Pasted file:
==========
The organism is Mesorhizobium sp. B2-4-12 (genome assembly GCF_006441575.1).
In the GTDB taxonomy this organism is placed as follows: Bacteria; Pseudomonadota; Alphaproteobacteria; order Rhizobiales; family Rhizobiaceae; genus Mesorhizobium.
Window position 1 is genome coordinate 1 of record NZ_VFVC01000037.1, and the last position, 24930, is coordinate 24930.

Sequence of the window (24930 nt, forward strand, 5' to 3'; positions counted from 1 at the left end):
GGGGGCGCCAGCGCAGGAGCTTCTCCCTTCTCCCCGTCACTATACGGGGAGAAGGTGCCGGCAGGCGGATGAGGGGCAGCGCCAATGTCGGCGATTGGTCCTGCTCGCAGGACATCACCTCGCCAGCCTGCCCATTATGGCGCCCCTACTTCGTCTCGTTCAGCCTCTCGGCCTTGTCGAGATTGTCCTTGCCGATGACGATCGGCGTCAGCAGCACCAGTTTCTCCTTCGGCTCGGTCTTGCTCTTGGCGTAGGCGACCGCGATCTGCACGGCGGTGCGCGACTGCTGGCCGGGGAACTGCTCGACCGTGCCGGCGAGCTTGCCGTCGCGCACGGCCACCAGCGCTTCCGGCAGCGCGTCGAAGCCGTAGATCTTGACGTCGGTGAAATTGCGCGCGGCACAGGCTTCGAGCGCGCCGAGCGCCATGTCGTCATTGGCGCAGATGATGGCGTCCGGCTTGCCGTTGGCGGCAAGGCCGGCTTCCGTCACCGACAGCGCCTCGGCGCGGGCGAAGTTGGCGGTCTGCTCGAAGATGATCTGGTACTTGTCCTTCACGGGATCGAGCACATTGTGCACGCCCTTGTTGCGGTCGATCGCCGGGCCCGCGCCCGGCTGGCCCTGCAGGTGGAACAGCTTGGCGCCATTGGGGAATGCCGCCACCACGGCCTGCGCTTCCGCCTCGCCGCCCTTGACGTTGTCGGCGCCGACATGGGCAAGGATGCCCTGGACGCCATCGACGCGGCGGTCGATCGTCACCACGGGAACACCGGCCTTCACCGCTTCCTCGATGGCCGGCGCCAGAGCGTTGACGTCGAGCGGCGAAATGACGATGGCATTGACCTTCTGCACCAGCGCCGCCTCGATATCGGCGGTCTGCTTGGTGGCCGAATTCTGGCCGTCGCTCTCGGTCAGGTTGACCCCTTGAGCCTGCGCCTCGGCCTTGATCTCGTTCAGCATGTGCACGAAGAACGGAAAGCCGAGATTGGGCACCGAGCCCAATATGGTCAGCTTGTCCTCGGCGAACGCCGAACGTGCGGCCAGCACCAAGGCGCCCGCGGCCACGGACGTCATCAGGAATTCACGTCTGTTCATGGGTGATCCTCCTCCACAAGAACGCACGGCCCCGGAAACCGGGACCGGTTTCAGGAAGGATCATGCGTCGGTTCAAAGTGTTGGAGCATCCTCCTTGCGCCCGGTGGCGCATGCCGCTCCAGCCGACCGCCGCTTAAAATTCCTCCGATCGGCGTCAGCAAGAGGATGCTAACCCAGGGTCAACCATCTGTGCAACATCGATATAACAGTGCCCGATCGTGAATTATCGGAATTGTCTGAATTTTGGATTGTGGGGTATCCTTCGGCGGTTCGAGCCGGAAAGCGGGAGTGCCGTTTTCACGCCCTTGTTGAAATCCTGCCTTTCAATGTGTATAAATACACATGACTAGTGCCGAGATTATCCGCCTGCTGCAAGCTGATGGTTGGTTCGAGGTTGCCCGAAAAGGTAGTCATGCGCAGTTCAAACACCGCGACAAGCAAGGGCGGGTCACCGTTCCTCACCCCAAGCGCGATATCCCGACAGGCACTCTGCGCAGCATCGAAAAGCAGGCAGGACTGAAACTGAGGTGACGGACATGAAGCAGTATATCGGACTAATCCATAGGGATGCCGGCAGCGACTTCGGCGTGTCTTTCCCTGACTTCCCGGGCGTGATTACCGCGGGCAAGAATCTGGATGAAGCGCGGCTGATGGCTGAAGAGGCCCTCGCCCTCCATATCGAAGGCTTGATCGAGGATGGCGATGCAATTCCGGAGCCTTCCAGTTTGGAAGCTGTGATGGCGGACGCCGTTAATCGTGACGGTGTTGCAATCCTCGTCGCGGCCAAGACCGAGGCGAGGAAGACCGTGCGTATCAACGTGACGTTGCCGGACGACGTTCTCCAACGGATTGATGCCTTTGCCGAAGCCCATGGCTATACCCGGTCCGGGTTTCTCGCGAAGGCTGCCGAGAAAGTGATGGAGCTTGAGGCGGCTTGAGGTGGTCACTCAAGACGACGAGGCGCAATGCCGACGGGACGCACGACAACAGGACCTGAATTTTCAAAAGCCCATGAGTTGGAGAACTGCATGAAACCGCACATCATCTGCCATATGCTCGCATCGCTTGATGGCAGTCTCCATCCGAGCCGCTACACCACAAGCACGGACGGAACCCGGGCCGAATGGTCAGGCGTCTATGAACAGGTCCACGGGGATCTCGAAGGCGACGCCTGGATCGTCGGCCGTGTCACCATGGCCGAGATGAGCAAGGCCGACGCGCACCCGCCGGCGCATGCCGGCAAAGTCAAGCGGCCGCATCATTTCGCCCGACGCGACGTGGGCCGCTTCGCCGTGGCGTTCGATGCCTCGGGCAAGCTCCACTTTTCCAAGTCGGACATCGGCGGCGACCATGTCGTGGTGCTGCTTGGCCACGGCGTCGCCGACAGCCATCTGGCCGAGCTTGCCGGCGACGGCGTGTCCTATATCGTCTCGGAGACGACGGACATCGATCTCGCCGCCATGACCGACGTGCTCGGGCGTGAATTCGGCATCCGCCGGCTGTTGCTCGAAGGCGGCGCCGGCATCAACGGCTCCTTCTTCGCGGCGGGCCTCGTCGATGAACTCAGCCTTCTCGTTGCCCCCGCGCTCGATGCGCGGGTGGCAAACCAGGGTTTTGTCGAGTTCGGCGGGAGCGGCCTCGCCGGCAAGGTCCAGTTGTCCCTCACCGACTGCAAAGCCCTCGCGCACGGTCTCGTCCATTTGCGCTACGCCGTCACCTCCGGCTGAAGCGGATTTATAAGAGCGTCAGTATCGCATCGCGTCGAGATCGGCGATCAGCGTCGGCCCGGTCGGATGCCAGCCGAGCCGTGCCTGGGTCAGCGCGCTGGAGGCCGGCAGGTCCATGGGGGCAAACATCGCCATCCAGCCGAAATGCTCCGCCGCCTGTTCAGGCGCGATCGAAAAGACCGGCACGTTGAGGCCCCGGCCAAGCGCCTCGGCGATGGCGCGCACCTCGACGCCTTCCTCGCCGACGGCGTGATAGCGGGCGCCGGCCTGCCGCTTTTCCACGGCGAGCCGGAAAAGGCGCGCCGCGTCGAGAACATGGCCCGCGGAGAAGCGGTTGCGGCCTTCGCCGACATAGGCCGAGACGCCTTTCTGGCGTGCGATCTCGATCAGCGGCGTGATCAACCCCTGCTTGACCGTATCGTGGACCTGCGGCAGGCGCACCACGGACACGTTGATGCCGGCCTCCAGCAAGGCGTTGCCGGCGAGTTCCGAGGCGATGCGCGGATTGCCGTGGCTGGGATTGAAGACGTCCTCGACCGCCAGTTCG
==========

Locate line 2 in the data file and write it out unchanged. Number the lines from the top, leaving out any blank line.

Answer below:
In the GTDB taxonomy this organism is placed as follows: Bacteria; Pseudomonadota; Alphaproteobacteria; order Rhizobiales; family Rhizobiaceae; genus Mesorhizobium.